gothic b ronze h e x a g o n a l lantern, each

    side s u r m o u n t e d by a quatre fo i l finial

    a n d each c o r n e r by a spire finial a b o v e

    cluster c o l u m n supports , with foliate

    ball finials at the base , reta ining its

    or ig inal double oil l a m p fixture,

    s u r m o u n t e d by a glass smoke cowl a n d

    foliate cresting. T h e castings are o f

    except ional qual i ty a n d precis ion

    throughout a n d the lantern retains its

    or iginal pat ina .

    Engl i sh , circa 1790

    Height : 34 in (86.5 cm)

    Width : 17V4 in (45 cm)

    T h i s colsa l a m p , which has n o w been

    electri f ied, demonstrates c learly the

    care that went into its design. T h e glass

    cowl at the top of the lantern w o u l d

    sto]) smoke f r o m the two f l ames f rom

    blackening the ceil ing. T h e left hand

    pane is h inged, with the catch clearly

    visible, to enable the ser\'ant to light the

    l a m p through the o|3en d o o r and also to

    enable the w h o l e fitting to be u n h o o k e d

    a n d r e m o v e d for c lean ing and refi l l ing

    with oil.

    W h e r e the electric candle is n o w

    w o u l d have been a c h i m n e y , to gi\'e a

    g o o d draught for the flame, a n d also

    the wick. T h e c h i m n e y w o u l d need

    c leaning a n d the tubular wick w o u l d

    n e e d t r imming. B e n e a t h the wick sleeve

    is a flattened c u p which unscrews , the

    c u p is per fora ted to a l low air to rise up

    through the wick and the c u p also

    catches the residue of oil that falls ofl"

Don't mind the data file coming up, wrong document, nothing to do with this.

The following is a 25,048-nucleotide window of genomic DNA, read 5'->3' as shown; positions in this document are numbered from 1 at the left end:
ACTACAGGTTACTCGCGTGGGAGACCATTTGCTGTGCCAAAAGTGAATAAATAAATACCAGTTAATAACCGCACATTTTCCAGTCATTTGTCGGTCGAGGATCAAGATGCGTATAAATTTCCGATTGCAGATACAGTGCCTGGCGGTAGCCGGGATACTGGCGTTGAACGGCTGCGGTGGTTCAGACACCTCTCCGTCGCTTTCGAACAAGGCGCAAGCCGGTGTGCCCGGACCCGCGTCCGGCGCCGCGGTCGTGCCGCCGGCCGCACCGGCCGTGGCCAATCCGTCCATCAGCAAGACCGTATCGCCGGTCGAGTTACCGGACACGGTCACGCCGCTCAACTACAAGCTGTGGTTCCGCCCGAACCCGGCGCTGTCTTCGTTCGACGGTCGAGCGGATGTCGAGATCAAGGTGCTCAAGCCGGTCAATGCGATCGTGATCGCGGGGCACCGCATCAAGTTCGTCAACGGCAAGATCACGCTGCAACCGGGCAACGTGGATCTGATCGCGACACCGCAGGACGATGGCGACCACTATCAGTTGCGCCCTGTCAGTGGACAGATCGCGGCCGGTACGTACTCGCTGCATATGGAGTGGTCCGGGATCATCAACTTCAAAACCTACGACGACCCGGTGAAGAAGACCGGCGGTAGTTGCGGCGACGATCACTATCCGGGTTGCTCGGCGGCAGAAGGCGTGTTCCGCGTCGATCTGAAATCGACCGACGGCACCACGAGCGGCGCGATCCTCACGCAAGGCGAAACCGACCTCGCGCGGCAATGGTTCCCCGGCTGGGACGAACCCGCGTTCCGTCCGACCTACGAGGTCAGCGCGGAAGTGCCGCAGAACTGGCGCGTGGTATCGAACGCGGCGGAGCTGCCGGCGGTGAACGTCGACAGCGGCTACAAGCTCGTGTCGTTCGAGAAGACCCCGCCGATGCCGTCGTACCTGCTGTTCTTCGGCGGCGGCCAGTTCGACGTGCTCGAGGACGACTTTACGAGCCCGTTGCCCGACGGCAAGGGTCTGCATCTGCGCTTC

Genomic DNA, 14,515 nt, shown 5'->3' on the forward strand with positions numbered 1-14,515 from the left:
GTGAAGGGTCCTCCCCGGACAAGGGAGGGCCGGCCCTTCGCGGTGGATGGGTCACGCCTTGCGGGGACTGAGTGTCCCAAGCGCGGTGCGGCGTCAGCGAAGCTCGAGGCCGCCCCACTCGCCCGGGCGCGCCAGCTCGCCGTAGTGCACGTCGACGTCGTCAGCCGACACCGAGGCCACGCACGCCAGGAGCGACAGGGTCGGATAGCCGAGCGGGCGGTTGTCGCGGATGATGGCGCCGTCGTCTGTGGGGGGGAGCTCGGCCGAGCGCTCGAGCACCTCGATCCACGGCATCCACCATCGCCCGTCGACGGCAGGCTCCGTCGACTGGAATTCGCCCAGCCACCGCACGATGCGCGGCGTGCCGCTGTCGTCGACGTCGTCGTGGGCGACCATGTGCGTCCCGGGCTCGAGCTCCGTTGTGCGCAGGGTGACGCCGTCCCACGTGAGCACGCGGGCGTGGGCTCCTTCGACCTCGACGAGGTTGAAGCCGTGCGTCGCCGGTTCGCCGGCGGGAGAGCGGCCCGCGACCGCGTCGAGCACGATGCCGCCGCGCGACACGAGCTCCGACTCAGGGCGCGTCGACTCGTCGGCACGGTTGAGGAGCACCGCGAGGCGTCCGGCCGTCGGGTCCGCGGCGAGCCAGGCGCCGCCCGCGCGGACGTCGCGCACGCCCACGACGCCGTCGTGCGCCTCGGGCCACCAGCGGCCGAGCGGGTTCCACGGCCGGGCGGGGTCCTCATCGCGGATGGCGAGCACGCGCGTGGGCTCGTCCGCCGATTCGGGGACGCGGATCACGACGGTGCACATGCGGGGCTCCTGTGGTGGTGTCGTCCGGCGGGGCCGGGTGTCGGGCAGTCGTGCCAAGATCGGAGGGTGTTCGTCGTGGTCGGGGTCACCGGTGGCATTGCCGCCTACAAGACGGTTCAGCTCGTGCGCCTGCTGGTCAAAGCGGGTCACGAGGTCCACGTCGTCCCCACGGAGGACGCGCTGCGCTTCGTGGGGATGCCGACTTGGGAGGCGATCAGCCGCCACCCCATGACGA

the bot tom of the wick , this w o u l d also

    need c leaning.

    T h e cyl indrical reservoir tmscrews

    a n d is inx erted to enable it to be filled

    with oil; the reser\o i r is then closed o f f

    using the small knob, which can just be

    seen, under the reservoir to the left in

    the p h o t o g r a p h . The reservoir is then

    screwed back a n d reo j iened so that the

    oil can trickle d o w n onto the two wicks

    f r o m the horizontal arms. I he fitting

    can then be p laced back on the hook.

    'Panelled Room' by A . J . Warne Browne. This picture illustrates the use of both an argand lamp and a 'student's lamp"

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  • I 8 T I I C E N T U R Y

    A large Adam period cut glass chandelier

    A magnificent and \ ery rare Adam period cut glass chandelier of the finest quality and proportions, the baluster stem with central urn with ormolu band, surmounted by a canopy hung with swags and pear drops, the base of the stem also banded with ormolu and supporting eight scrolling candle arms with star pans and van Dyck nozzles, interspersed with eight sinaller arms with spire finials, all hung with swags and pear drops, with a large pineapjile finial at the base.

    English, circa 1770

    Height: 71 in (180 cm) Width: 38 in (96 cm)

    Large chandeliers became popular in assembly rooms, such as those in Bath and in the music rooms of great houses.

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  • I 8 T H C E N T U R Y

    Carton pierre

    Carton pierre, a French term, is a specific

    process for making a type of what the

    I^nglish call papier mache. Indeed there

    is no English language term for items

    made from pulped or moulded paper,

    hi G e r m a n the term is das Papiermache.

    Carton pierre is made f rom pulped